to ask which is better - nursery keeping your routine or imposing their own?(20 Posts)
Interested in views on this, especially from any nursery staff.
My second child is currently in the baby room at nursery. Older child is now at school but went to a different nursery back in the day. In nursery number 1, they imposed their routine from the day he arrived there. So although it took a while of settling, essentially all the babies in the room were on roughly the same routine in terms of when they slept. In nursery number 2 (current nursery) they keep the parents' routine, hence all the babies are napping at different times. Though all eat at the same time.
Must admit I am struggling with this second model. I can see that parents who are precious about keeping their own routines probably like this system initially, but it leads to all sorts of annoyances for me - e.g. often when DS2 gets picked up (around 3pm) they haven't managed to take him outside all day, because they took some of the others out when he was napping. They frequently haven't quite managed to give him his milk by the time I pick him up and then I'm rushing to get his milk down him there before I pick DS1 from school. Sometimes he's even still asleep because they put him down late and then I have to wake him up quickly and rush him out.
Essentially I like the nursery and all the staff are lovely and DS2 seems happy, so I can't face making a fuss about it, but it does strike me as a badly organised system that is always going to cause problems. Any thoughts?
I would think all the kids in the same routine is a better use of time & resources.
On paper having the more freestyle approach is enticing, I can see why you would choose it.
I have only known type 1 & your observations are probably why type 2 isn't offered more.
Yes, I think your experience shows why most nurseries do 1! 2 sounds good in theory but problematic in practice.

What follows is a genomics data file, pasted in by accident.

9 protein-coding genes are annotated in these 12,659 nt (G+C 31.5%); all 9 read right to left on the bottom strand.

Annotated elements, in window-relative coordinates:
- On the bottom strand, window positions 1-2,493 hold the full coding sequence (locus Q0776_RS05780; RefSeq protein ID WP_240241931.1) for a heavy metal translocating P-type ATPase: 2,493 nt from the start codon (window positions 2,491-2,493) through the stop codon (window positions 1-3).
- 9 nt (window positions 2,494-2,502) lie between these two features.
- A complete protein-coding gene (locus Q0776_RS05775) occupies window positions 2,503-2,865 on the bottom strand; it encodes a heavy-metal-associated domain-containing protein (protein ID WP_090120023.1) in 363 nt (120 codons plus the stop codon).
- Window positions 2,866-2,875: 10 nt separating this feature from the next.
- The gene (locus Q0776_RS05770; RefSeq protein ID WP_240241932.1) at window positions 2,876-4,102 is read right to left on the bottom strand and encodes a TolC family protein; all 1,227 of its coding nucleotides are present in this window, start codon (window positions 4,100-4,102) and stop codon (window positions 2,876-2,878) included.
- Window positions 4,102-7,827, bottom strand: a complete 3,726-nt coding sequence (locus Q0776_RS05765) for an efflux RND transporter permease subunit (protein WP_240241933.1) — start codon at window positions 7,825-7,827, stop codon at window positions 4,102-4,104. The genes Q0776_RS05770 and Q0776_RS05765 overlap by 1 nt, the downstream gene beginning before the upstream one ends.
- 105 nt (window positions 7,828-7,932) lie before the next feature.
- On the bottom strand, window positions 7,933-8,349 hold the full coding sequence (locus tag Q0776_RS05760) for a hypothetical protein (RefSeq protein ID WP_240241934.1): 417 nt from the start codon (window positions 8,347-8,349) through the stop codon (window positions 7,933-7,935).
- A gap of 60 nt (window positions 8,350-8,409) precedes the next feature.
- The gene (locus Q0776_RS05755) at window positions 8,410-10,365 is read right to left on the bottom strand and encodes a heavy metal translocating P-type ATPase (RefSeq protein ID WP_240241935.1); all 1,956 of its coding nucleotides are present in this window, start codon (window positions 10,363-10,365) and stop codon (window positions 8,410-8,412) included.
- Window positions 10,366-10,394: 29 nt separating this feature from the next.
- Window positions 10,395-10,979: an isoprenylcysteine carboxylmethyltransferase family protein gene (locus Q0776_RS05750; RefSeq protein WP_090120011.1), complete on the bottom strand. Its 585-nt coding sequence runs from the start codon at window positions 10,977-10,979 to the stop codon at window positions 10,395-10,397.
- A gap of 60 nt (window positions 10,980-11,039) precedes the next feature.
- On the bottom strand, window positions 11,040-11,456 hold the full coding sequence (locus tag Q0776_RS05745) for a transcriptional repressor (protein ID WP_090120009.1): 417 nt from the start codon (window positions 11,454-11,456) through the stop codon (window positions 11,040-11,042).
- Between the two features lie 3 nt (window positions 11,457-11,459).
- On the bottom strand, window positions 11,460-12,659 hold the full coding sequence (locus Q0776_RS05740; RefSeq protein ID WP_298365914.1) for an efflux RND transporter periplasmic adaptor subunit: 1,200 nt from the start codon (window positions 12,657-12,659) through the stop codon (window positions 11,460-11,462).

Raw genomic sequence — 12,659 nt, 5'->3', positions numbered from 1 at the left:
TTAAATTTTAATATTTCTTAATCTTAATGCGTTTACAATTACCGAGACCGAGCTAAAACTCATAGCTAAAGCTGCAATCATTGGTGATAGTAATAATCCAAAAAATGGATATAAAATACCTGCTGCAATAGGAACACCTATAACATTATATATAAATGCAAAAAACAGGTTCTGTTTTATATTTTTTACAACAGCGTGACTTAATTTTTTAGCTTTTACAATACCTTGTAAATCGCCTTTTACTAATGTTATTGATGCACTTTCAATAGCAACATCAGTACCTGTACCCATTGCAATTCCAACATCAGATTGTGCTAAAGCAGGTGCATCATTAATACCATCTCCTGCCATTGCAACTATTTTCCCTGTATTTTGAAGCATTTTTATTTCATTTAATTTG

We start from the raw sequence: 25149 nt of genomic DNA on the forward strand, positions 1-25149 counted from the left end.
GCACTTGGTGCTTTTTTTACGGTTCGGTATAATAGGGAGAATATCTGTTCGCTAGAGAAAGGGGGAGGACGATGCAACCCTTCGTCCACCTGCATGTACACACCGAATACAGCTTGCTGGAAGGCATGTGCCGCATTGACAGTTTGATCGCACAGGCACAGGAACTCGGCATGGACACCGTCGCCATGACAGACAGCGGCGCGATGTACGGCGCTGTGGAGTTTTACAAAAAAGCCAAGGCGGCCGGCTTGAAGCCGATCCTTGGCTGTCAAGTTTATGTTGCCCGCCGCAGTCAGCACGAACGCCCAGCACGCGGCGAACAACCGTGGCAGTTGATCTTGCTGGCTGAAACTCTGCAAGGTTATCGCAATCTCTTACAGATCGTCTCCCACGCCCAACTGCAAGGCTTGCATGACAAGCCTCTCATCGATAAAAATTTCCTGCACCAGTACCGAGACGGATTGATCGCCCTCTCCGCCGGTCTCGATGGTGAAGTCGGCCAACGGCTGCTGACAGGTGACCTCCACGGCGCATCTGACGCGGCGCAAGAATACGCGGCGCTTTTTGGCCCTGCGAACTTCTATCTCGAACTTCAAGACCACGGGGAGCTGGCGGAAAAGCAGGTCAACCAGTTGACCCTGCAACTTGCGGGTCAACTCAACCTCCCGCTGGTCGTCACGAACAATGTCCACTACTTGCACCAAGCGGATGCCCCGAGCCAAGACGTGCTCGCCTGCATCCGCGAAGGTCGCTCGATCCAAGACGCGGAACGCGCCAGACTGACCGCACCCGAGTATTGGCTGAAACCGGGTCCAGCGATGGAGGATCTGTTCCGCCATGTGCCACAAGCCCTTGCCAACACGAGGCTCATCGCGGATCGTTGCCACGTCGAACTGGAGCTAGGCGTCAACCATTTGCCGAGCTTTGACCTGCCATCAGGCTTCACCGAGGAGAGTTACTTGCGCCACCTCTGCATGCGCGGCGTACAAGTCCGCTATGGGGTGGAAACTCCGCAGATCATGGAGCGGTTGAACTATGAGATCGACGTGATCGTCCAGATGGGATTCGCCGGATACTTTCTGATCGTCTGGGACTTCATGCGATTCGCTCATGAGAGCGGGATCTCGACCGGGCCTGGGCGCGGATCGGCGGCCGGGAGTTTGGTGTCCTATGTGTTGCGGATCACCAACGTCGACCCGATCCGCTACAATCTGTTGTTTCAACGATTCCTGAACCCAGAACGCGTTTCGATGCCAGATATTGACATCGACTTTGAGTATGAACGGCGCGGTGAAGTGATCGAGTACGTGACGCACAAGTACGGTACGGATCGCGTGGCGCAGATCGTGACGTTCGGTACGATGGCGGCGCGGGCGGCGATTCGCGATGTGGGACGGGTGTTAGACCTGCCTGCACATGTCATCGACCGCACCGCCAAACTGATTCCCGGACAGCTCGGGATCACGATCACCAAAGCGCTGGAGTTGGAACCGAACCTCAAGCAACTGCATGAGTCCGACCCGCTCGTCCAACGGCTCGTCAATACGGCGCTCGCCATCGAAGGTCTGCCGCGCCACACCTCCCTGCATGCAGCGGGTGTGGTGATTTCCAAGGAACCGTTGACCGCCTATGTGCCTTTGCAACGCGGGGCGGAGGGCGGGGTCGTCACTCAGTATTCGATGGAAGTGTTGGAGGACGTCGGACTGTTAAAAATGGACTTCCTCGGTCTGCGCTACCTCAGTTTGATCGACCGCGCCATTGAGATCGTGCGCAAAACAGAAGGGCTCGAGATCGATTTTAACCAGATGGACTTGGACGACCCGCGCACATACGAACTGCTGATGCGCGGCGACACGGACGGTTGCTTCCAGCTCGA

I think the first nursery works best. The second one clearly proves that it's not an advantage to some children. I wouldn't be happy with nursery 2 approach.
We've just been visiting nurseries for DS and all of them said that they follow the parents' routine. I don't think any even mentioned having their own routine! It might be different in the older rooms though.
My ds naps around 9/10am at home. He naps for a couple of hours. At nursery they don't seem to put them down until after lunch. He naps for 20 minutes. I have told them about his earlier naps at home - I'm not sure if he just won't go down or if they're sticking to their own routine.
Our nursery kind of takes a joint approach .Children up to a year old are started in their own routine, with a separate sleep room for naps. They tend to naturally move towards the more structured routine as they get older, but are never "forced to fit". After they are a year (ish) and move to the toddler room, they have their nap on cots in the room so all have the same routine. This has worked well with my two, allowing them to settle in at their pace.
DDs nursery did their own routine, which was similar to ours at home so it was great.
Ds' nursery followed a general routine, but if a kid wanted to nap they let them nap. DS often fell asleep playing and they picked him up into the sleeping room. This suited us as DS never liked to be put down for a nap, never looked tired. Just would fall asleep at random times. he did this at home too.
Both suited both of my kids so it was great
Personally would prefer the second, don't like kids doing things rigidly like a factory...
Thanks all. So sounds like different nurseries have different approaches. I can see that you can't keep 12 babies on the same rigid routine but I do think you can gently guide them. The room does constantly seem to be in slight chaos, in the nicest possible way, and I'm sure this is why.
When I first started working in Day Nurseries maternity leave was very short and most babies came to nursery from 6 weeks, 12 at the latest. It was much easier to get them into a nursery routine.
Now maternity leave is much longer it's rare to get a very young baby, most are 6 months if not older so are a bit more set in their ways. Most of the nurseries I know start off with a home routine and gently move on to nursery routine as they move through to the toddler rooms.
What I dislike is when they enforce things like removing dummies for naps etc.
I was happy for the nusery to have their own routine.
It didn't cause us any problems and the kids were fine.
Going outside should be doable everyday! What time are you dropping him off? Babies do settle into nursery routines though these are just based around when meals arrive. It's hard for babies to sleep at different times if lots of other activities at the same time so easier try get most off.
Bottle feeding at a set time should be easy , unless he's having a late lunch and not full up when they offer it at 230. Think it's fair for him to be offered then so you are not rushing later. If your happy apart from these things a quick chat might help them get more organised